It’s a trope from any movie about the end of humanity: Vegetation slowly reclaims cities, while deer and foxes roam the streets. Probably the closest we’ll ever get to this scenario without an actual apocalypse is happening right now in locked-down metropolises across the world. In San Francisco, coyotes—normally scared away by cars— are traipsing across the desolate Golden Gate Bridge. In the Welsh town of Llandudno, mountain goats are moving in. In Barcelona, wild boar have infiltrated the city center.
But while you might think a world without people would be great for animals, whether a species suffers or benefits from our absence depends on how dependent they are on human conservation efforts or upkeep of their habitat. The plucky coyotes and wild boar of the world will thrive in the absence of humans, for example. “We would consider a coyote a ‘generalist,’ meaning that they are adaptable and can eat a wide variety of things in a wide variety of places,” says conservation biologist David Steen, reptile and amphibian research leader at the Fish and Wildlife Research Institute. “This doesn’t describe all species, however. ‘Specialists’ require specific foods or environmental conditions, and the specialists are the species that are generally of conservation concern.”
So for example, a honeybee is a generalist that visits a wide variety of flowers for food, while a sunflower bee is more of a specialist. Honeybees are comfortable all over the world, while the Gulf Coast solitary bee sticks to dune habitats. But a restricted range or food source—or both—makes life precarious in the age of widespread human meddling: Lose your habitat, and you have nowhere else to go. And this is a particular danger when the people who used to protect your habitat are no longer able to go outdoors.
This is often the case in Africa, where a massive ecotourism industry funds conservation efforts. In Namibia, tourism accounts for 16 percent of employment; in Tanzania, which is home to Mount Kilimanjaro, protected lands cover over a quarter of the country’s total area. But nearly overnight, those tourism industries have declined, and will likely stay shuttered through September at least, according to the Nature Conservancy. With them go the salaries for the security guards who protect animals from poachers. Facing massive unemployment, people in the tourism industry may themselves turn to poaching to feed their families.
Got a coronavirus-related news tip? Send it to us at email@example.com.
“Anything with a horn right now, like rhinos, is at risk of being poached,” says Matt Brown, Africa regional managing director for the Nature Conservancy. “The concern is that we’re going to lose the last 10 years of good conservation work—and an increase in animal numbers—quickly because of this.”
It’s not just the cratering of the ecotourism market that could exacerbate poaching. In Kenya, a big industry that provides flowers to the Amsterdam flower market just went under, taking with it 7,000 jobs. “Those 7,000 people, they’re going to be hungry. They’re going to be looking for things, and there’s rhinos right next door,” says Brown.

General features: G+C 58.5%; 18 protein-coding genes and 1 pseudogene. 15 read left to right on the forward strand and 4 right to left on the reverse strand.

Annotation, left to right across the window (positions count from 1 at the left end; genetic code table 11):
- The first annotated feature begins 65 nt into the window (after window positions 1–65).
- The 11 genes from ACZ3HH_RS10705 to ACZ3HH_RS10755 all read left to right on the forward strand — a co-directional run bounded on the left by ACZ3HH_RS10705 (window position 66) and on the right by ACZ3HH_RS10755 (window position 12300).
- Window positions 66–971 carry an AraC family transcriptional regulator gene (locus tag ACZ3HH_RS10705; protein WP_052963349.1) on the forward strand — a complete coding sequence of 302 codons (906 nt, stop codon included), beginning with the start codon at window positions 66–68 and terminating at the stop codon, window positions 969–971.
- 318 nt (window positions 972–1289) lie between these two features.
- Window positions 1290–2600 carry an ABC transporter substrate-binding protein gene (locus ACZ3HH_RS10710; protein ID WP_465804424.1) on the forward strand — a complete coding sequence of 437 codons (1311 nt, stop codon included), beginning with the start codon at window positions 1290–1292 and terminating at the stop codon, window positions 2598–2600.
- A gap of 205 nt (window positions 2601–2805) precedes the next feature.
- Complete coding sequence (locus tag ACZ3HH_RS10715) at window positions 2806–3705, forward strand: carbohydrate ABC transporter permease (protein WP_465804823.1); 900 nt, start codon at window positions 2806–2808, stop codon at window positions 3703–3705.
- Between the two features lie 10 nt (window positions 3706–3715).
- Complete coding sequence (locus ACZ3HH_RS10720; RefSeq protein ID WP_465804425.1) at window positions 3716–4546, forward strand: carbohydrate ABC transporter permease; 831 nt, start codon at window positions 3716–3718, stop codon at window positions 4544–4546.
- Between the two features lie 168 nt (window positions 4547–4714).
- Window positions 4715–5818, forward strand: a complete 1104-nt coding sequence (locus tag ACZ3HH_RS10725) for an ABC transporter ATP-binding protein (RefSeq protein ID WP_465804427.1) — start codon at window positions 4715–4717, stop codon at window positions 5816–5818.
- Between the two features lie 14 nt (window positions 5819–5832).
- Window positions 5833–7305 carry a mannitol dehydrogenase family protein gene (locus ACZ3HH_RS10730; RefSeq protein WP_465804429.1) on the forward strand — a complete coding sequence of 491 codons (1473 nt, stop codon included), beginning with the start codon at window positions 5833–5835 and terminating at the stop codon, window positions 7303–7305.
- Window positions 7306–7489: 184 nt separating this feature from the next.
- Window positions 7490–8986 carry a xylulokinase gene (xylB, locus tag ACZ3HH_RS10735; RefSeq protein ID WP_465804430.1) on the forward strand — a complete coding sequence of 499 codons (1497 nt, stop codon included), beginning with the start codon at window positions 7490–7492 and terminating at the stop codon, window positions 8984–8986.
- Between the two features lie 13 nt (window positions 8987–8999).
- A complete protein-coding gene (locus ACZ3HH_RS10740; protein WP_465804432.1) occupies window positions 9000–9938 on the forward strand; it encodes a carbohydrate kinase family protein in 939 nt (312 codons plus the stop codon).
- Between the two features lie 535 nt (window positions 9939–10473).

A similar problem is about to confront island habitats around the world that also depend on human conservation efforts. When humans arrived on islands, they brought with them invasive menaces like rats, which can wreak havoc on native species that often aren’t adapted to dealing with mammals. Ground-nesting seabirds, for instance, are particularly vulnerable to rats hungry for eggs. “Some species, particularly those on islands, are now reliant on ongoing efforts to remove invasive species,” says Steen, of the Fish and Wildlife Research Institute. “If we disappeared, you might expect populations of things like rats to explode on various islands, to the detriment of seabirds.”
Read all of our coronavirus coverage here.
Conservation groups have gone so far as to lock down certain islands to restore them—no people in and out other than scientists. But without humans available to patrol the islands during this pandemic, this could again be the opportunity poachers were waiting for. Alternatively, any sailor who takes advantage of the lack of security to land on these islands to explore might unwittingly bring rats with them in their vessel.
Not being able to go to the lab, too, is hobbling conservation work. Island conservation often requires genetic analyses to determine if, say, two kinds of birds are genetically distinct, or if they’re actually the same species. If they’re the same, a conservation group might repopulate an island with birds transported from another island. “We go out, we collect samples, and then we bring them back to the laboratory where we can do genetic analysis, trying to figure out how to manage populations,” says Jack Dumbacher, curator of ornithology and mammalogy at the California Academy of Sciences. “When you can’t get in the lab, it just takes longer to get your answers.”
Plus: What it means to “flatten the curve,” and everything else you need to know about the coronavirus.
It’s also making it harder for conservationists to do field work. In the fall, Dumbacher and his colleagues monitored controlled burns in a long-term study to see how California’s wildfires might affect bird populations. “So this is a really critical year, because we’ve had three years of pre-fire data,” says Dumbacher. “And now is when we need to get out there to see how animals are responding to the fire.” But now the team is trapped at home. Other bird scientists elsewhere are seeing their research crippled at a terrible time: This is the time of year when migratory birds return from their winter away.